(i) an amorphous substance essentially consisting of silicon, M, carbon, and oxygen, wherein M is Ti and/or Zr and x is a number of 0 or more but less than 1,

(ii) an agglomerate comprising fine crystalline grains each having a diameter of 500 Å or less and essentially consisting of β-SiC, MC, a solid solution composed of β-SiC and MC and/or MC1-x, wherein SiOy and MOz, wherein O<y, z≦2, each in an amorphous and/or crystalline form may be present around these ultrafine crystalline grains,

(iii) a system comprising a mixture of said amorphous substance (i) with said agglomerate (ii),

(iv) an amorphous substance essentially consisting of Si, C, and 0,

(v) an agglomerate comprising ultrafine crystalline grains each having a diameter of 500 Å or less and essentially consisting of β-SiC, wherein SiOy in an amorphous and/or crystalline form may be present around the ultrafine crystalline grains, and

(vi) a system comprising a mixture of said amorphous substance (iv) with said agglomerate (v).

The sinter of the present invention has high mechanical strength and excellent heat resistance at room temperature, hardly brings about a lowering in the strength even at a high temperature and further has excellent toughness, and the process of the present invention enables the above-described sinter to be produced on an industrial scale.

BRIEF DESCRIPTION OF THE DRAWINGS

FIG. 1 is a surface reflection electron photomicrograph showing the structure of a crystal of a ceramic sinter according to the present invention prepared in Example 1,

FIG. 2 is a further enlarged surface reflection electron photomicrograph of FIG. 1,

FIG. 3 is a surface reflection electron photomicrograph showing the structure of a crystal of a ceramic sinter according to the present invention prepared in Example 2, and

FIG. 4 is a surface reflection electron photomicrograph showing the structure of a crystal of a ceramic sinter according to the present invention prepared in Example 4.

DETAILED DESCRIPTION OF THE INVENTION

At the outset, the first ceramic sinter of the present invention will be described.

It is preferred that the crystal agglomerate maintaining a fibrous shape and constituting the first ceramic sinter of the present invention comprises at least one member selected from among massive, flaky, and acicular SiC crystals, and crystals in the form of an ultrafine grain composed of SiC and MC1-x , wherein M is Ti and/or Zr and x is a number of 0 or more but less than 1. The term "massive" used herein is intended to mean preferably a mass having a side length of 1 to 20 μm in which grains are grown in the three-dimensional direction, the term "flaky" used herein is intended to mean preferably a scale having a length of 1 to 20 μm, and the term "acicular" used herein is intended to mean preferably a shape having a length of 1 to 20 μm and a length to thickness ratio of 1.5 to 20. The size of the above-described ultrafine particle crystal is usually 500 Å or less.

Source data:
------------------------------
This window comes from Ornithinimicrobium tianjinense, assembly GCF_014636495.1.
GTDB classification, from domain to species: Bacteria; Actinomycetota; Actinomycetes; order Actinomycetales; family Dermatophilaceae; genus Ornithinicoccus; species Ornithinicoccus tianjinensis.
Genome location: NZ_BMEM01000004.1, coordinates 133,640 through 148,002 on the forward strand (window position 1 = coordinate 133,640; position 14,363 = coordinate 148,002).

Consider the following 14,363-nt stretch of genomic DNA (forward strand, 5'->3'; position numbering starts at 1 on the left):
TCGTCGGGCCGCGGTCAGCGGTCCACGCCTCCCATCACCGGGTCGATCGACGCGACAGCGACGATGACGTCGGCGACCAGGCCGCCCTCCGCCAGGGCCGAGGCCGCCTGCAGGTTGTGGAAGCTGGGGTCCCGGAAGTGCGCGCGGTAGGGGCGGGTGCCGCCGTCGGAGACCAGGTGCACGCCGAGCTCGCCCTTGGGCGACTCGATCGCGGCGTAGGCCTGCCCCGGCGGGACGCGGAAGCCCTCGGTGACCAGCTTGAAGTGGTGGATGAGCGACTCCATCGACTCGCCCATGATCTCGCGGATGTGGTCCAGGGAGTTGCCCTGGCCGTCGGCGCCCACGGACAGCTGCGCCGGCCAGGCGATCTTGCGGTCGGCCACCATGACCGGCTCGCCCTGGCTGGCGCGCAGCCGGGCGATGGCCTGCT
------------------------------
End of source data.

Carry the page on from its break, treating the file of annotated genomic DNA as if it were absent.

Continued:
It is preferred that the first ceramic sinter of the present invention contains 40% by weight of massive, flaky, or acicular SiC crystals. When the amount of these crystals is too small, the strength of the sinter is lowered. The upper limit of the amount of these crystals is usually 95% by weight.

Next, the process for producing the first ceramic sinter of the present invention will be described.

The inorganic fiber comprising the above-described inorganic material (i), (ii), or (iii) (hereinafter referred to as the "inorganic fiber [A]") used as the starting material in the process for producing the first ceramic sinter of the present invention exhibits high self-sinterability, which makes it possible to produce an excellent sinter through a treatment at 1,700 to 2,200 C. without addition of any sintering assistant.

The inorganic fiber [A] can be prepared by a process described in U.S. Pat. Nos. 4,342,712, 4,515,742 or the like. For example, said inorganic fiber [A] can be prepared by melt-spinning polytitanocarbosilane or polyzirconocarbosilane, making the resultant fiber infusible through a heat treatment in the air, and baking the fiber in an inert gas at 800 to 1,500 C.

The above-described inorganic fiber may be used in the form of a continuous fiber, a chopped short fiber prepared by cutting a continuous fiber, a weave such as a plain weave, a three-dimensional weave, or a non-woven fabric prepared from a continuous fiber, and a sheet material prepared by drawing and arranging a continuous fiber in one direction.

According to the present invention, crystals are preferentially grown within an inorganic fiber, so that it becomes possible to produce a ceramic sinter which exhibits a crystal orientation reflecting the form of use of the fiber and has been deformed so as to fill up the gaps between the fibers most effectively. For example, the use of the above-described plain weave as the inorganic fiber brings about the formation of a sinter wherein a crystal agglomerate maintaining a fibrous shape is in the same oriented state as that of the plain weave laminate, the use of the above-described sheet material as the inorganic fiber brings about a sinter wherein a crystal agglomerate maintaining a fibrous shape is in the same oriented state as that of a sheet material laminate drawn in one direction, the use of the above-described three-dimensional weave as the inorganic fiber brings about a sinter wherein a crystal agglomerate maintaining a fibrous shape is in the same oriented state as that of the three-dimensional weave, and the use of the above-described chopped short fiber as the inorganic fiber brings about the formation of a sinter wherein a crystal agglomerate maintaining a fibrous shape is oriented at random. The above-described sinters are each prepared in such a state that the section of the crystal agglomerate maintaining a fibrous shape is deformed to have a polygonal shape and the crystal agglomerates are excellently linked or bonded to each other without the intervention of any matrix among them.